Movement marks 9/11 anniversary with good deeds
Twelve years ago today, our nation watched in horror as terrorists attacked New York and Washington, D.C. The World Trade Center’s twin towers collapsed as we watched on television, while flames engulfed a section of the Pentagon, and a plane exploded on impact in a field in Shanksville, Penn.
The impact was felt deeply across our country as we mourned the losses together, and pledged to rebuild while at the same time striking back at those who caused us pain.
And in the aftermath of that pain and devastation, there was a spirit of togetherness, as patriotic Americans dusted off their U.S. flags and flew them high. Others volunteered to help where they could or sent donations to the victims and their families.
There was also a groundswell of support for our troops, who were sent off to fight our enemies on foreign soil far from home.
But today, 12 years later, that spirit of togetherness, of community support, of helping one’s neighbor seems to have faded into the background.
And yet, families are still reeling from the attacks, from those who lost loved ones to those who have loved ones deployed overseas.
There is, however, a movement underway nationwide that hopes to make a difference. 9/11 Day is a nonprofit effort designed to observe Sept. 11 as a day of charitable service and doing good deeds. The movement says its goal is to remember and pay tribute to the victims of the Sept. 11, 2001, terrorist attacks, while honoring those who served in response to the attacks, according to their website, www.911day.org.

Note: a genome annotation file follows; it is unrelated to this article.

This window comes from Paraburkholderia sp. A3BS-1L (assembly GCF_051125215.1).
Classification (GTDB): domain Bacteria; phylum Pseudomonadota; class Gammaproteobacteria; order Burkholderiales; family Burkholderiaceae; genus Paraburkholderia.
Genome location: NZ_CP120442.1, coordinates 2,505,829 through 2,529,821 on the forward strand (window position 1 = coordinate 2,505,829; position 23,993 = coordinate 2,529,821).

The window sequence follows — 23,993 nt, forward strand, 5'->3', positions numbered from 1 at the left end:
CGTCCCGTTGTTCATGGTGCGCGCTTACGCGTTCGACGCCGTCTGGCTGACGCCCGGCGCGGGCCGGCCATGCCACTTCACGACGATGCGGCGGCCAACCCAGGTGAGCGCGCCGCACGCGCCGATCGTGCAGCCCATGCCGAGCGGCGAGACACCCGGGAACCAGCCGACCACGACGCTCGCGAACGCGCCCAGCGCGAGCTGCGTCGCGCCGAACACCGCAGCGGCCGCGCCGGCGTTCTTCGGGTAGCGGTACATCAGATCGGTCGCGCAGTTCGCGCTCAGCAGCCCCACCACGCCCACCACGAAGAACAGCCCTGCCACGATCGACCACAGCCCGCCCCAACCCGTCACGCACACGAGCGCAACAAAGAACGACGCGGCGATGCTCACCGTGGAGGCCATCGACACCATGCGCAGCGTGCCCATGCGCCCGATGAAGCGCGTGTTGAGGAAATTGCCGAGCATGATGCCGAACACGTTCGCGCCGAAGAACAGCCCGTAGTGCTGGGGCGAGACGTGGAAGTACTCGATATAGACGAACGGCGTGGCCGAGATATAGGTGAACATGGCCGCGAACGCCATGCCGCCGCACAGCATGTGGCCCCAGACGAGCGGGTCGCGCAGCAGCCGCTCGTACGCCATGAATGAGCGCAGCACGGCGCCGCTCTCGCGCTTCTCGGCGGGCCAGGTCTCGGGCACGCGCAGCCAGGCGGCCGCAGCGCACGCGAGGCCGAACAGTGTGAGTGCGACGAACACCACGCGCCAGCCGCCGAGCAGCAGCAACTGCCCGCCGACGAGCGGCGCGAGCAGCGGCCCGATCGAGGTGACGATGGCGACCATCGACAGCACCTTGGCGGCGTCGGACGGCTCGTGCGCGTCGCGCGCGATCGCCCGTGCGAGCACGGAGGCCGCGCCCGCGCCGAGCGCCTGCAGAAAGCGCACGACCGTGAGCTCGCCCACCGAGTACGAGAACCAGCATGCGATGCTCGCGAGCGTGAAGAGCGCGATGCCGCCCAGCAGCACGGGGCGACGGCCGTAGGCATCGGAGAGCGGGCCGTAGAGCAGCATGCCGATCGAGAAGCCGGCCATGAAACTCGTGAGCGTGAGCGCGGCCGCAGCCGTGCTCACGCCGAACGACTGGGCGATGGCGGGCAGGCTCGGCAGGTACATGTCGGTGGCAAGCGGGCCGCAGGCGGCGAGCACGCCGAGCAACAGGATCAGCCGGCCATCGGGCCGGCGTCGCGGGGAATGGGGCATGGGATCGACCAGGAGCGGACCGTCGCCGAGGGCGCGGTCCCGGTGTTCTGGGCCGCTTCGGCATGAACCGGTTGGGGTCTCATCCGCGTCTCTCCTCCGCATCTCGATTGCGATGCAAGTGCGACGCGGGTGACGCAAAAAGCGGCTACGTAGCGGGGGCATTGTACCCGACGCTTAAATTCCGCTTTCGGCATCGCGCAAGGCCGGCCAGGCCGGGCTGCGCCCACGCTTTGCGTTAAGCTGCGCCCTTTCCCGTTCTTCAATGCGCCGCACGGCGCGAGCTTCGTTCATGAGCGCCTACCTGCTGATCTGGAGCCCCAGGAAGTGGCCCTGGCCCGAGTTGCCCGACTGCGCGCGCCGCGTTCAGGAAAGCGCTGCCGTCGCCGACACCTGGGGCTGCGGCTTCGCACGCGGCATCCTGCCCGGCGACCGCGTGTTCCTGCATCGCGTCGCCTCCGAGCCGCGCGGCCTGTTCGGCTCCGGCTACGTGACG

It’s a simple, elegant idea. Organizers ask that people simply take a moment from their day to perform a good deed, be it by making a meal for a neighbor in need, volunteering for the day with a local organization, or simply by stopping to thank a fireman or police officer.
Other examples of pledges on the site include:
• I will volunteer at my local soup kitchen
• I will say something nice to a stranger
• I will teach someone to read
The site also allows participants to enter their zip code to find out what volunteer opportunities are available in their community – and there are several listed for the Yuma/Winterhaven area.
It’s a terrific concept, and one that we fully support.
Today, take a moment to do a good deed, and honor the victims of Sept. 11, 2001.